This was no surprise, as the .45 Colt was the most powerful military revolver cartridge ever made. It fired a 255-grain bullet at 910 fps, which repeatedly proved that it could stop a cavalry horse with one shot. The army always said that the way to stop a horseman is to stop his horse, and the new round could do it emphatically. This factor saved the life of many a bronc buster, because if the high-heeled cowboy boot gets caught in the stirrup when the bronc throws the rider, the rider can be quickly dragged to death unless he can kill the horse quickly. The .45 Colt was always up to the task.
On the frontier, there were many who thought it great sport to bring down the great American buffalo with the revolver while hunting from horseback. It worked equally well on the huge grizzly bears that kept coming into conflict with the human interlopers to their domain. Of the 36 calibers that the Colt SAA would be made in, the .45 Colt chambering was always the most popular. It offers tremendous power with no felt recoil. Contrary to what others have written, I have never had this gun and cartridge roll back in my hand or deliver any felt recoil whatsoever.
The cartridge is known as the .45 Long Colt to differentiate it from the shorter and weaker .45 S&W Schofield, which fired a 230-grain bullet at 700 fps. The .45 Schofield will fire in a .45 Colt gun, but not the other way around. Since the cavalry had bought some of each type, they standardized on the Schofield round to prevent logistics problems until the Schofield guns were out of service. Since Remington continued to make the .45 Schofield cartridge until WWI, you had to specify .45 Long Colt if you wanted the more powerful Colt load.
While the gun was often termed a six shooter, it really is a five shooter, since the lack of a hammer bar safety like you have on more recent designs makes it necessary to carry it with the hammer down over an empty chamber. This is easily done by the old routine of loading one chamber, skipping one, loading four, then cocking the gun and letting the hammer down on the empty chamber. If you carry all six cylinders loaded, you have to contend with the fact that a sharp blow to the hammer from dropping the gun or hitting it against something can fire it. A lot of cowboys had the gun go off and shoot them in the leg when they were fooling with a saddle and a heavy stirrup flopped over on the hammer.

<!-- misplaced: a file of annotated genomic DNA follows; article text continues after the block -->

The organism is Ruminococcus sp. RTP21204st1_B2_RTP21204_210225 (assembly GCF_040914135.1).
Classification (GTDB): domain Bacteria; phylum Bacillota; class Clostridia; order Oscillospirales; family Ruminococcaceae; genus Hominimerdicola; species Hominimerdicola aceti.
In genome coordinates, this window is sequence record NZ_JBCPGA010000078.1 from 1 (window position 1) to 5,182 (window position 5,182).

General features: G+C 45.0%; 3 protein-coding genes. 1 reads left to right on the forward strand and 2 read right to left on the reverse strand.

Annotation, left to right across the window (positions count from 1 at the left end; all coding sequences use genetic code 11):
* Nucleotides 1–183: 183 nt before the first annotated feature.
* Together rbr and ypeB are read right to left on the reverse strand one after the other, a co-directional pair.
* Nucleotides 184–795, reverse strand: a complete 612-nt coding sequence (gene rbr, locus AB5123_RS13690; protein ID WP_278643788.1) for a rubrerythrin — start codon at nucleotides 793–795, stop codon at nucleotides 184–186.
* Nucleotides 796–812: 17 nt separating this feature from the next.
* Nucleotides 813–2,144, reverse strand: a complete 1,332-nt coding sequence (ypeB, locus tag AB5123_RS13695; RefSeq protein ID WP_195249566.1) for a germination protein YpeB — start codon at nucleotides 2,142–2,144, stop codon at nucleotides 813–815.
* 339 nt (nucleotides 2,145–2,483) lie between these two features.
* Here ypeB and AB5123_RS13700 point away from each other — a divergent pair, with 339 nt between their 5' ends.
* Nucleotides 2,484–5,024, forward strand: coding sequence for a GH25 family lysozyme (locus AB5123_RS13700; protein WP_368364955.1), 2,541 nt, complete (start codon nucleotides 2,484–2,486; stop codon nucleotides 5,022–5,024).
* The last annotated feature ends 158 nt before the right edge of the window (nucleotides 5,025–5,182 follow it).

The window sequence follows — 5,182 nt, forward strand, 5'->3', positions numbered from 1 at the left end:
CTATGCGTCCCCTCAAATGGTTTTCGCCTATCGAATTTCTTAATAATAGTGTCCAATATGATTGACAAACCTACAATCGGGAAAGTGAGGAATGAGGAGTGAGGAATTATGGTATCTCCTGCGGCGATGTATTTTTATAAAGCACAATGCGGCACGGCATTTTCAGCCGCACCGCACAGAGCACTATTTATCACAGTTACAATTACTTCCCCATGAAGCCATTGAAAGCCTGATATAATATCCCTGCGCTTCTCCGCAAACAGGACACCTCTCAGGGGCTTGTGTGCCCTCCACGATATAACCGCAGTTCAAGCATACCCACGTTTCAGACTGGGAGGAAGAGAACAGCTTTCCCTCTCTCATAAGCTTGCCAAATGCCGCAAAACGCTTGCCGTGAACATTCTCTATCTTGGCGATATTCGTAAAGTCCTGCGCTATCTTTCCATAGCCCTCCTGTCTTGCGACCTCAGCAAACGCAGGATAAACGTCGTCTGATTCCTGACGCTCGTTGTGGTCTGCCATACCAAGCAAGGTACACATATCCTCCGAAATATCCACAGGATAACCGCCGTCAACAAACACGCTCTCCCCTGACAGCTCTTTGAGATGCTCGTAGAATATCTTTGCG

The SAA is an exceptionally light and handy pistol. A 4¾" barrel SAA weighs just 40 ounces and measures just 10.25" overall. It is just big enough for its cartridge and no bigger than it has to be. I like that. So many modern guns seem to be morbidly obese. I have always found the 4¾" barrel to be the best balanced, quickest, and steadiest barrel length. It also came in 7½" and 5½" barrel lengths. The army adopted the 7½" barrel length, which was a holdover from the long barrels on the cap and ball Colts. It is a bit long for easy carry, and in 1895 and 1896, the army was shortening some of these to 5½" length. These were termed the altered revolver, but with the first guns being sent to the artillery corps, it soon became known as the artillery revolver.
The M1873 SAA quickly became the favorite gun on the frontier. It was extremely rugged and very light and fast to use. Best of all, you could hit with it. There was a saying on the frontier that God made man, but Colt made them equal. The frontier is portrayed by Hollywood as populated by timid folk desperately dependent on the lawman to protect them from the bad man. Nothing could be further from the truth.
Timid folk didn't go to the wild frontier. People went there for the freedom. There, every man had to stand up for himself, and as long as it was a fair fight, he didn't have to worry about the law afterwards. Indeed, the lawman was often indistinguishable from the outlaw. Back shooting, horse stealing, bank robbery, taking a cut from the gambling houses and whore houses, fining innocent people on trumped-up charges- all these crimes and more were committed by the lawmen. Small wonder that many towns preferred to do without one and deal with outlaws themselves. If a would-be tough guy or outlaw gang showed up, the townsfolk just ganged up on them and shot them down or strung them up.
Settlers and frontiersmen were a hard-bitten, no-nonsense crowd that wasn't about to be pushed around. Many had left the East to get away from being pushed around by too many laws. With every man packing a gun, the wild West was actually a lot safer place for honest folk than today's police states that only claim to have personal liberty.